Recent research has considered how individuals mark and/or make their sexual identity known to others. Previous research has specifically considered sexuality marking of heterosexual and bisexual individuals. The current study addresses how queer-identified individuals linguistically mark their sexual identity. Participants were 98 self-identified queer adults living within the U.S. recruited online through SurveyMonkey. Preliminary analysis of demographic data revealed that individuals with both monosexual and plurisexual attractions self-identify as queer, with higher rates for the latter. We conducted a thematic analysis of participants’ responses to an open-ended question asking them to describe a setting or situation in which they would choose to use the term queer to self-identify their sexual identity. Four themes emerged related to queer identity marking: (1) Using Queer as an Encompassing Label, (2) Using Queer to Avoid Explanation, (3) Using Queer Based on Who is Present and (4) Avoiding Using Queer. Discussion focuses on the way queer sexual identity marking is both similar to and distinct from other forms of sexuality marking.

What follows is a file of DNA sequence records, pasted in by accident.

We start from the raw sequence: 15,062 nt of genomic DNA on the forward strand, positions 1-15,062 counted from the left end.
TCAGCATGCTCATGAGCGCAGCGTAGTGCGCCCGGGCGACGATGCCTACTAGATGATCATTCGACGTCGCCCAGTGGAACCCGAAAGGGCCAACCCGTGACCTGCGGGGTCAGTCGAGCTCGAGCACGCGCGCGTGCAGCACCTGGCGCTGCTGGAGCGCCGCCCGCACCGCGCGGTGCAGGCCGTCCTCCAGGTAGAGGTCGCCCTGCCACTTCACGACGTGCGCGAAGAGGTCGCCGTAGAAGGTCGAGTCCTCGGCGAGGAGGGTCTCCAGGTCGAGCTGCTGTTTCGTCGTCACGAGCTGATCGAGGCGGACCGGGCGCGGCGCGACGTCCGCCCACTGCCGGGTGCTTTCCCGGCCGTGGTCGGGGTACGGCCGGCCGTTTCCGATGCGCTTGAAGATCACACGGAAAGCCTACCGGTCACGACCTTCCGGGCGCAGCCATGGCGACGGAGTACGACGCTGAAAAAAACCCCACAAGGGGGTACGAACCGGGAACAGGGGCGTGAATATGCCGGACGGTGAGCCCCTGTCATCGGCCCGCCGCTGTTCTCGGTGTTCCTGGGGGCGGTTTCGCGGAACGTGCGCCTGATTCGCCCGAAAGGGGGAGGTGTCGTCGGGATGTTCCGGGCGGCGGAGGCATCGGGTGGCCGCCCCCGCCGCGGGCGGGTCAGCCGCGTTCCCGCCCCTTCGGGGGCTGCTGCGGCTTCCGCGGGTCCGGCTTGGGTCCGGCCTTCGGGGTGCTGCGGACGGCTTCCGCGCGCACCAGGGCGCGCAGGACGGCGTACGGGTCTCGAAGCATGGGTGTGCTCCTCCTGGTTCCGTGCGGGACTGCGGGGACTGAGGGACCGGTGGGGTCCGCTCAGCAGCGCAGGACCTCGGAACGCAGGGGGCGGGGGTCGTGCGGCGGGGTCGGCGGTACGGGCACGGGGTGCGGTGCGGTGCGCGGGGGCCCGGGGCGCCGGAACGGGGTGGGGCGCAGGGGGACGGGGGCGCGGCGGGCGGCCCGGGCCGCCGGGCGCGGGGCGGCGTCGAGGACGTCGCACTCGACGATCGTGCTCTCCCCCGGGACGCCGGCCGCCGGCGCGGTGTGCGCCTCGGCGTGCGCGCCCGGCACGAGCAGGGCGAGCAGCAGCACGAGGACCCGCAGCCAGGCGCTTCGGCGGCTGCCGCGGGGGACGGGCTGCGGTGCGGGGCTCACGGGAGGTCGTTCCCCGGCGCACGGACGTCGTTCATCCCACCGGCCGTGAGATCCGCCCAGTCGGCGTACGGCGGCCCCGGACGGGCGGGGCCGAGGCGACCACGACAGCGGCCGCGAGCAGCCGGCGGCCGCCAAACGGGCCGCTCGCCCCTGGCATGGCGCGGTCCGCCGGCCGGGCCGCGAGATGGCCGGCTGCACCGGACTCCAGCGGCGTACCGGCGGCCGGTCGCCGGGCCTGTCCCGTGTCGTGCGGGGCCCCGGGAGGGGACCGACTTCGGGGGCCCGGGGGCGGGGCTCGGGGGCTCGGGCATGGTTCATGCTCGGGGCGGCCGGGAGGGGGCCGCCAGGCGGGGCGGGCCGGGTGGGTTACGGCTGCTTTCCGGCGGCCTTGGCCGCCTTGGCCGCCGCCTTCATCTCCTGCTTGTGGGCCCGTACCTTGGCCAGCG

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We use plurisexual to refer to individuals who have the potential to be attracted to more than one gender (Galupo et al. 2015).
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Kolker, Z.M., Taylor, P.C. & Galupo, M.P. “As a Sort of Blanket Term”: Qualitative Analysis of Queer Sexual Identity Marking. Sexuality & Culture 24, 1337–1357 (2020). https://doi.org/10.1007/s12119-019-09686-4
- Sexual identity
- Sexuality marking